Who’s Who In The DCU 10.15.03

Well kids it’s that time of the week again. It’s time for all of your questions about the DCU to be answered. And joining me on this quest is the Ganthet to my Kyle, Ben Morse. (I’m Kyle. We share the whole destined to be an aimless starving artist who eventually head off into deep space with green women thing. You can be John Stewart. Or Kilowog. –Ben)

Now before I begin I have to admit to being completely addicted to Simpsons: Hit and Run. I have spent entirely too much time playing that game. But since it’s a video game, I at least get some sense of accomplishment for my wasted hours. Right now I’ve got to start this column, because the faster it’s done the faster I can get back to my Gamecube.

Surprise, surprise Mike Z once again named the lyric at the bottom of the column.

Was Hawkworld an updating of the Silver Age Hawkman/girl’s origin? For some reason I didn’t think the Hawks got revamped during the ’60s.

Yes the Hawks did get the Sliver Age make over. Katar Hol and Shayera Thal, two police officers from Thanagar came to Earth to apprehend Byth, a criminal. Well they settled in Midway City and went undercover as Carter and Shiera Hall (but it was on Earth 1, not to be confused with Carter and Shiera Hall from Earth 2, better known as the Golden Age Hawkman and Hawkgirl.) So the did get they makeover, but didn’t quite get new identities. Sort of.

Anyway when the big Crisis happened, redundant characters like the Golden Age versions of Superman, Batman and Wonder Woman were erased from existence. Distinct characters like Flashes, Green Lanterns, and Atoms were kept in play. The Hawks were the grey area. They were almost redundant, yet still distinct. And that is how they got into the mess that they became, and are just getting out of. Hawkworld was like Hawkman Year One.

JohnBritton, I know you have a deep question for me.

Everybody seems to have an opinion from a young age which hero they’d like to be, or which powers they’d like to have. But even without any powers, some of our heroes lead pretty interesting other lives. What secret identity would you most like to be? Which one would you least like to be?

While I love the Flash, Wally just got a secret ID, and the price he paid for it was pretty huge. Bruce Wayne almost sounds interesting, until you realize you have to have that traumatic experience. I like to fancy myself a writer so Clark Kent piques my interest, but journalism is so high school.

Kyle Rayner is also published and hasn’t had too much drama in his personal life. His girl is a former model; he looks to be living the dream. But as of late he’s abandoned that life so who knows what shape it will be should he ever return to Earth. Bart Allen sounds like fun, because I actually enjoyed my teen years.

Another close call is Rory Regan. He has his own business, and most importantly he get to wear what he wants to work. But he does have a pretty traumatic past. I feel like Carter Hall the way my love goes unrequited.

I guess the secret ID I’m going for would be J’onn J’onzz. He’s a Martian shape shifter! He can be whoever he wants to be. Sure most of his id’s got “outed” by the DEO, but he can set up new ones. I think it would be cool to be able to create a brand new identity whenever you feel like it. Ben, you want to offer you two cents? (Hmm…good one…maybe Dick Grayson, the whole charming acrobat thing, but of course again with the tragedy. Roy Harper has a pretty cool gig too, bad ass ex-government agent…but the heroin thing of course. I think I’d go with Oliver Queen, cool as hell rich dude who can be a smartass and get all the ladies. But minus the tragedy, definitely Dick. –Ben)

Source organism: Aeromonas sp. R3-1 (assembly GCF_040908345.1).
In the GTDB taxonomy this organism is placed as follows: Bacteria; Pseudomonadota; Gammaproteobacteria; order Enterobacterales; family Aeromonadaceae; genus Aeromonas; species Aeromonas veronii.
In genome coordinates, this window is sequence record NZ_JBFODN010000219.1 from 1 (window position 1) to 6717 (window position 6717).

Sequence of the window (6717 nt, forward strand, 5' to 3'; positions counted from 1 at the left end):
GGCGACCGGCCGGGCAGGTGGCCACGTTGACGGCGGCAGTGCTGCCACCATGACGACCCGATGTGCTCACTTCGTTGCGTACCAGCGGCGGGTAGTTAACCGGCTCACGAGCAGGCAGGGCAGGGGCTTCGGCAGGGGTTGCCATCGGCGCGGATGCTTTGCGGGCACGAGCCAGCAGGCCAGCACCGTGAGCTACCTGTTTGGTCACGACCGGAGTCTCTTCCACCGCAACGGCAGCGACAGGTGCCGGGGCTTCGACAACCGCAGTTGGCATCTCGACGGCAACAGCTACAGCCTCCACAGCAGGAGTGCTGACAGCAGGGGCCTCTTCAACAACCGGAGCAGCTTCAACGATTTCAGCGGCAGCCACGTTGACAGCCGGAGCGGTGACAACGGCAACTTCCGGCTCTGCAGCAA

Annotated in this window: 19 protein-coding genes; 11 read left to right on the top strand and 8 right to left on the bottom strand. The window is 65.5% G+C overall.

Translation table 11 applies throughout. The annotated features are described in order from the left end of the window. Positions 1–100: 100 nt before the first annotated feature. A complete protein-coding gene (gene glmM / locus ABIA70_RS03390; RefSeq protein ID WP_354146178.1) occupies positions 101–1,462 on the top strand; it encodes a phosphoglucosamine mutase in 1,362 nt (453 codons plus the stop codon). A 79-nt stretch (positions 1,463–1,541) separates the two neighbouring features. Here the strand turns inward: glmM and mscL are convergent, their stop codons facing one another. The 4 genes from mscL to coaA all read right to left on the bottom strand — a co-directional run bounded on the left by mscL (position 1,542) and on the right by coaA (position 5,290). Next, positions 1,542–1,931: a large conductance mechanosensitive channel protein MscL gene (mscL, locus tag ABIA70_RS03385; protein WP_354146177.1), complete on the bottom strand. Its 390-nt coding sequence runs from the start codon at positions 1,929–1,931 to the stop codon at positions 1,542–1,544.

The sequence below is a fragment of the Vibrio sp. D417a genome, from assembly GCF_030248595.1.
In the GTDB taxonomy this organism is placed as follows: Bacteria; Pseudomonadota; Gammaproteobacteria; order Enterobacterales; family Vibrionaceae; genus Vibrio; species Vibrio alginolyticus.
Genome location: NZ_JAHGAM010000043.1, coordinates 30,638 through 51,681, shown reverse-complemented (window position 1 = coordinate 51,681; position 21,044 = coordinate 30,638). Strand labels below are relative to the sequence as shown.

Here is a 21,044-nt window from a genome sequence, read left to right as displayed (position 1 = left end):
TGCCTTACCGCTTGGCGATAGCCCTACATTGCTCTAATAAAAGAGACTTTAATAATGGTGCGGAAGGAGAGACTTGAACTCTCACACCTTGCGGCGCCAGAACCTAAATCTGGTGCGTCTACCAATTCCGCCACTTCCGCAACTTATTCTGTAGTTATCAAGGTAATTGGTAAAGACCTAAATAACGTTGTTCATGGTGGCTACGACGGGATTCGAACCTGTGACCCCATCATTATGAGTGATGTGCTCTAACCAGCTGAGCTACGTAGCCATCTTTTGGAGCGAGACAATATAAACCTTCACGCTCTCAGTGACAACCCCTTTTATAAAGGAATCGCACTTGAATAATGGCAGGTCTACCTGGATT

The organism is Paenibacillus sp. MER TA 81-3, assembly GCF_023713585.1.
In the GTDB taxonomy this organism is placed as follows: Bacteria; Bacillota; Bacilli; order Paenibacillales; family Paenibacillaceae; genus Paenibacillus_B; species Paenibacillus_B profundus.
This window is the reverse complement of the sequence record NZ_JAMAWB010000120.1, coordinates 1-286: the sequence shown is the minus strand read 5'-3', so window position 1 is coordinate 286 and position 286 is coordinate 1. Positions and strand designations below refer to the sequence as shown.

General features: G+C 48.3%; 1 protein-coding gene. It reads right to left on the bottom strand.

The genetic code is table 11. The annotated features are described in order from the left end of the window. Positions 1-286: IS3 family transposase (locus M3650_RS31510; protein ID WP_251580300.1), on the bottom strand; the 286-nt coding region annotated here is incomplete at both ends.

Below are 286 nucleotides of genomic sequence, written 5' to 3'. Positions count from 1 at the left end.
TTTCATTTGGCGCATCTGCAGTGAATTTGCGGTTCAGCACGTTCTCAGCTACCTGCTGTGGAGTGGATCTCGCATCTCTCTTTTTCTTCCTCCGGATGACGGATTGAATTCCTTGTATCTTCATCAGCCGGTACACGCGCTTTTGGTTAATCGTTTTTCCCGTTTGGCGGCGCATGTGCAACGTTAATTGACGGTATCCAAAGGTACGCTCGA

JohnBritton, want to go for two?

I recently saw Black Canary let a bad guy die when she could have saved him. It was a little surprising, since I thought the “No Killing No Excuses” code was pretty widely recognized. What other heroes aren’t afraid to either kill or not save from death?

I remember reading on the Green Arrow message board about the similarities and differences between the Arrow and Bat families. Well the Arrow crew can be pretty vicious. I’m pretty sure Ollie was trying to kill Drakon at the end of GA #29. Arsenal has a bit of a mean streak in him too. In fact the only member of the Arrow fam that looks to have complete sanctity of life is Connor. I can really see him taking a life, or not saving a crook in danger. But I could be wrong.

The Bat fam is almost the opposite, they are all about saving and not killing. Sure they occasionally slip up (Batman and the KGBeast, Nightwing and the Joker), but for the most part they have untarnished halos. Except for the Huntress. She is brutal. Do not mess with her. She hangs with the Question for goodness sakes. That guy refused to save someone back when Ditko was doing the book decades ago.

As for elsewhere in the DCU, Jack Knight killed twice, but doesn’t have the taste for it. Barry Allen killed and was put on trial for it. Clearly Black Adam and Atom Smasher have no problem taking a life. Starfire is a trained warrior, so I bet she has some blood under her fingernails. The same goes for the Hawks. Gee that’s all I can think of, Ben am I forgetting anyone? (Guy Gardner does what it takes to get the job done. Captain Atom probably wouldn’t relish the kill, but would do what he was told. Deathstroke The Terminator, if he’s considered a hero. Manitou Raven came from a different time. The Spectre, when he was the spirit of vengeance. And Wonder Woman, if she absolutely must. –Ben)

Tom Walsh, do you have a question about events in the past?

Did they ever explain why Wally didn’t just use Barry’s time traveling treadmill to save Barry or Iris?

You can’t change history. That is one of those firm set rules in the DCU. Another one is that Barry Allen is a saint; he sacrificed his life to save everyone. Everyone! Wally did actually try to alter things in the Flash #150, but to no avail. Barry instilled in Wally that time travel wasn’t for personal gain. Wally’s pretty much stuck by this, even when it came to his friend Hunter Z. Unfortunately Wally’s decision not to help Hunter lead to the birth of Zoom, and the loss of Wally and Linda’s unborn twins. Maybe Wally should rethink that policy